Jean M. Bele
Physics Dept., Laboratory for Nuclear Science, MIT
- The blast model in this website is a simulation showing the destruction damage that the nuclear weapon can inflict on human, structures at the ground-level, low and high altitude . A new map simulation is coming soon.
- The blast effects are usually measured by the amount of overpressure, the pressure in excess of the normal atmospheric value, in pounds per square inch (psi)
The atomic bomb dropped on Hiroshima during World War II yielded 15 kilotons. Some 70,000 people probably died as a result of initial blast, heat, and radiation effects. Nearly every structure within one mile of ground zero was destroyed, and almost every building within three miles was damaged. The atomic bomb dropped on Nagasaki was almost 20 kilotons. Of the 52,000 homes in Nagasaki, 14,000 were destroyed and 5,400 more seriously damaged. It will never be known for certain how many people died as a result of the atomic attack on Nagasaki. The best estimate is 40,000 people died initially, with 60,000 more injured. By January 1946, the number of deaths probably approached 70,000, with perhaps ultimately twice that number dead total within five years1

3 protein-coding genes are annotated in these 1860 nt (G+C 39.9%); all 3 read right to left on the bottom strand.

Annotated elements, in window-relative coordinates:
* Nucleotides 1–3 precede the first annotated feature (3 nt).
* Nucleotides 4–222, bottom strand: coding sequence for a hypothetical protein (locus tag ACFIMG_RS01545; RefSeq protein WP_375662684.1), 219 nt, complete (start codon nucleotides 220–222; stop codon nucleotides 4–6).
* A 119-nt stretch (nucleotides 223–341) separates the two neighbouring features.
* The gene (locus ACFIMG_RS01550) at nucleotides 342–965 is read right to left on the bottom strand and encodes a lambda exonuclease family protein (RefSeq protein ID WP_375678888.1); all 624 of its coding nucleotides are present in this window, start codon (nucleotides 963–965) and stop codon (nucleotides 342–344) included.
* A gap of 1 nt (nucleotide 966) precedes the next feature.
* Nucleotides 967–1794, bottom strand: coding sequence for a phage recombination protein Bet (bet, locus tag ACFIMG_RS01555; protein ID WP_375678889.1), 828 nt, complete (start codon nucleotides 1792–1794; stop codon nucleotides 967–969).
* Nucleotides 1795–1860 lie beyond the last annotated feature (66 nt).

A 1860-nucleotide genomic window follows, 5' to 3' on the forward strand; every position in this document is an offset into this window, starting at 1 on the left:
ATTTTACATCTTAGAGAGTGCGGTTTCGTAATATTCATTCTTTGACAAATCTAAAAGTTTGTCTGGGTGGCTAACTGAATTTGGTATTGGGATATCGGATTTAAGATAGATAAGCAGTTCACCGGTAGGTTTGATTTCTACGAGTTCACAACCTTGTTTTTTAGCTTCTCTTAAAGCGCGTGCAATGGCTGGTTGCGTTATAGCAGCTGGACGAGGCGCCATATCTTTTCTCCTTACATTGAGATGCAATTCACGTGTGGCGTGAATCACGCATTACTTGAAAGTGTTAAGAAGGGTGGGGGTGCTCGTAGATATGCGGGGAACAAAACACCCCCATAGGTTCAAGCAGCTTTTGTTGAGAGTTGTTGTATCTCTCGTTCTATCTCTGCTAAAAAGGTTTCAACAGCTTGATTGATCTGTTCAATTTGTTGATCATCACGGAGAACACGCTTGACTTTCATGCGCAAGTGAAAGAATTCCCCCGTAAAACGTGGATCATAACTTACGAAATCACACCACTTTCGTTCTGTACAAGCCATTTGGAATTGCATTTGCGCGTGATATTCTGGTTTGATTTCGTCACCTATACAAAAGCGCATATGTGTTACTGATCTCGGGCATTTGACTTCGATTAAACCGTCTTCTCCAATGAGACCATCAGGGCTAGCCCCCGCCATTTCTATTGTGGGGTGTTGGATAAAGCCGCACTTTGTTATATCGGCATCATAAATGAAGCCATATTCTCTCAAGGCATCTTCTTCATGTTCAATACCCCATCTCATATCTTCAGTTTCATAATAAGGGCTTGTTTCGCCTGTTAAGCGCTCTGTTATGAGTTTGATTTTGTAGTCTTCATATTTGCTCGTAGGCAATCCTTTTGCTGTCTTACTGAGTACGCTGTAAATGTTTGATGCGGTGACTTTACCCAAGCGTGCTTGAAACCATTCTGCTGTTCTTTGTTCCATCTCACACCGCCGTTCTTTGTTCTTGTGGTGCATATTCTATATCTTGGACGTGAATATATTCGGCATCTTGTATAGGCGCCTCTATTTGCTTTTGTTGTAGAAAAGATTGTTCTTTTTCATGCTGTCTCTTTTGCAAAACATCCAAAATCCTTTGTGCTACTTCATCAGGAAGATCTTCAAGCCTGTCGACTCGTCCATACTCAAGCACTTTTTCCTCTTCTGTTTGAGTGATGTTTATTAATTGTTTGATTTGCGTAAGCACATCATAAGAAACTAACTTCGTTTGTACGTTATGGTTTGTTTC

Today most powerful nuclear weapon yields are over 1000 kilotons, almost 660 more powerfull then the Hiroshima bomb.
1 The Manhattan Project an interactive history. US Dept of Energy - Ofice of History and Heritage Resources
For a specific effect, choose the energy yield of the nuclear weapon explosion (kilotons):
Enter the energy yield in kilotons: